Fleeing “safe Syria” | Unprecedented crowds outside passports and immigration departments in regime-held areas
Amid ongoing media reports on Syrian-Russian “refugee return” plan, thousands of Syrians trying to get passports to flee Syria
The Syrian regime continues to master by emptying the pockets of Syrians and tightening the screws on them to supplement the almost completely collapsed treasury of the State.
In the last 72 days, long queues have been seen and increased very significantly outside immigration and passport services in various Syrian provinces. This development comes after the regime issued a decision allowing Syrians who fled the war to obtain passports without any preconditions and raising the fees of applying passports to more than 300,000 SYP.
The regime decision has prompted thousands of Syrians to flock to immigration and passport departments for applying for a passport.
This is clearly showing the desire of many to flee the country despite all the attempts of the regime and Russia to portray Syria as a safe country and repeated statements about creating conditions conducive to the return of refugees who have fled the regime’s scourge, security grip and raging war.
An unprecedented wave of congestion outside immigration departments has been seen as many people who wanted to leave the country and did not have the price of obtaining a passport seek to obtain it via brokers working with immigration officials.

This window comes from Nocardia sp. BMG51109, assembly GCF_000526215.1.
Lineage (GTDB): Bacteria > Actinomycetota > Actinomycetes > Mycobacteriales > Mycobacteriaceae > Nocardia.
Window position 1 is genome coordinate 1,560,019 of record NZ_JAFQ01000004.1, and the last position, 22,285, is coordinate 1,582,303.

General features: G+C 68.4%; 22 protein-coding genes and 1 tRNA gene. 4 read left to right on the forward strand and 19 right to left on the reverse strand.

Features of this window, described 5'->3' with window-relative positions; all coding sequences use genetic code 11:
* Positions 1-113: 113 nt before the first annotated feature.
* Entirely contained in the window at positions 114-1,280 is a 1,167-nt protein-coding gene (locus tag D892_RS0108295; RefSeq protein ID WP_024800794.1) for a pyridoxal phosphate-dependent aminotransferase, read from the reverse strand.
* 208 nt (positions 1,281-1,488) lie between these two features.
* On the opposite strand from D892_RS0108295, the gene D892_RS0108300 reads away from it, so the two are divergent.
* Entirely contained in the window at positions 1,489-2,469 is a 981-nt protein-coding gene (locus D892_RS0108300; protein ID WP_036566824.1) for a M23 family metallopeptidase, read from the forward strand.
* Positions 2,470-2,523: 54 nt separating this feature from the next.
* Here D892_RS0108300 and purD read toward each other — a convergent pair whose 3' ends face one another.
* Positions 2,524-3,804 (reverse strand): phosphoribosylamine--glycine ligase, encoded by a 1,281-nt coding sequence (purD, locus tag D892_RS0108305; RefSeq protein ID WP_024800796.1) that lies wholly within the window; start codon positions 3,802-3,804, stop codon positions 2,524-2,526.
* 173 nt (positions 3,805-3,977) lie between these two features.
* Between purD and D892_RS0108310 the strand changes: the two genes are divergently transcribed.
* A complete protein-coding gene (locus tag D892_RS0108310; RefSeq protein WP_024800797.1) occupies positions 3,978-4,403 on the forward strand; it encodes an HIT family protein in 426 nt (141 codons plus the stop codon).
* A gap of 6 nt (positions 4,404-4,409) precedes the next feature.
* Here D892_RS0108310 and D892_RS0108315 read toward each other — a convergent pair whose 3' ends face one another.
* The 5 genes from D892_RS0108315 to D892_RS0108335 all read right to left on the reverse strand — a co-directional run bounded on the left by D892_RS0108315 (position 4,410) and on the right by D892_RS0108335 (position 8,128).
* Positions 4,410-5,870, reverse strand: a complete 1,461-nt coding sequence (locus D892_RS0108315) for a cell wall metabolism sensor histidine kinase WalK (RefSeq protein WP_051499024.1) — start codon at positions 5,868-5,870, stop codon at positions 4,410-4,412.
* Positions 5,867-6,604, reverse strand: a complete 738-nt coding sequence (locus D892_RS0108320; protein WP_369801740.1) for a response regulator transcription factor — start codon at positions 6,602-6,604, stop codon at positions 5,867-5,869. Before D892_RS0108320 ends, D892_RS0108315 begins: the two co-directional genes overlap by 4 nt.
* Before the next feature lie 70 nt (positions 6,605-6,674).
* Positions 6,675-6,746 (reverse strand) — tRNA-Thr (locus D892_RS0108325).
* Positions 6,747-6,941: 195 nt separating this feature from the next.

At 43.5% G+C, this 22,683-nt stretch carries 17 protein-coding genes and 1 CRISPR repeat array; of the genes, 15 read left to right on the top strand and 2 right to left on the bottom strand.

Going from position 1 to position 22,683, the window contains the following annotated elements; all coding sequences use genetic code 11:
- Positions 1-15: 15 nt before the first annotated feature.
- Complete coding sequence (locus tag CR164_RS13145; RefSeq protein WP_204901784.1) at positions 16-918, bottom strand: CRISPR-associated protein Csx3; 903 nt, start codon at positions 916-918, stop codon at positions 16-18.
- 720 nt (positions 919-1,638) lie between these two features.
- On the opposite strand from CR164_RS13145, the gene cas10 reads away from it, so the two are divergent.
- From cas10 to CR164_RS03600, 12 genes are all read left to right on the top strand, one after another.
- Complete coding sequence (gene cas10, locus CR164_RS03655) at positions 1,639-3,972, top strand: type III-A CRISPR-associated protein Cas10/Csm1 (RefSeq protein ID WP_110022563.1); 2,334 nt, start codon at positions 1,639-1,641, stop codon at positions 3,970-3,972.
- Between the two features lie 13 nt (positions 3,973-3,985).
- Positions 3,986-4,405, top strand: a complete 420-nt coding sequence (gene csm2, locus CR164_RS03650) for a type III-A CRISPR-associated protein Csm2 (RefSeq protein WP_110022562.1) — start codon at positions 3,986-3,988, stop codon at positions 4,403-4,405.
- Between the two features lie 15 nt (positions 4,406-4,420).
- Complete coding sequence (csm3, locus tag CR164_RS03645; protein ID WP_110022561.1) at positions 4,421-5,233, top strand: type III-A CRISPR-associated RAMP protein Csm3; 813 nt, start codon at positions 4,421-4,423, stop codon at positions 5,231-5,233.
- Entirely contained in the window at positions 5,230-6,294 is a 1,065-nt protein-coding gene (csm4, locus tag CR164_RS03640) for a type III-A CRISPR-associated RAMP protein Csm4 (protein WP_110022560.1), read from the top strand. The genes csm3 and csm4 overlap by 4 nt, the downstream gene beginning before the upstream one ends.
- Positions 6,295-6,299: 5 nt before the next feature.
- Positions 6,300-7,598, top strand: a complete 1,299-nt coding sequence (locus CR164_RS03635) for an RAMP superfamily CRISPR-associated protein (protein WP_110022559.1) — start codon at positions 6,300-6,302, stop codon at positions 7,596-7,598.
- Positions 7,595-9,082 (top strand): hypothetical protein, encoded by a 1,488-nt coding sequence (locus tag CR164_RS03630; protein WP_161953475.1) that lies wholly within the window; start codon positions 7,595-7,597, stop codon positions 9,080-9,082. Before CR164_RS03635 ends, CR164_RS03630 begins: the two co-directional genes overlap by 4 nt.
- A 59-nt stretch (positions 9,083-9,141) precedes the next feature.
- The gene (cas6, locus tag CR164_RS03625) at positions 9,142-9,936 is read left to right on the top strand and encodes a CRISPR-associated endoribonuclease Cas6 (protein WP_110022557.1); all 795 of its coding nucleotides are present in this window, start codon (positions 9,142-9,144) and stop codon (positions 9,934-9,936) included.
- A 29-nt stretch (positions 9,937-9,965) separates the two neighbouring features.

It is worth noting that applying for passport fees ranges between 1000 and 1,300 USD and applying for an emergency travel document and passport were available only for Syrians outside Syria. While, a person wishing to obtain a passport via an online registration portal has to pay fees of 102,000 SYP, equivalent to 25 USD, and wait for two years after the date of reservation to obtain the passport.
This comes after the actual farce that happened recently when the online registration portal opened to civilians and those who tried to get an appointment.
The wave of immigration of young men continues, as young men in regime-held areas want to flee conflict, the consequences and the scourge of the war and the regime’s clinging to power in Syria.
Some young men chose to emigrate to Arab countries such as Iraq, Lebanon, Egypt, the Sudan and the United Arab Emirates, while others flee to the European countries after leaving for Turkey or Libya despite the complex and unsafe procedures for leaving Syria via legal and illegal routes.
This comes in light of the lack of essentials, worsening security and economic conditions and the fear of arrest and fleeing compulsory service.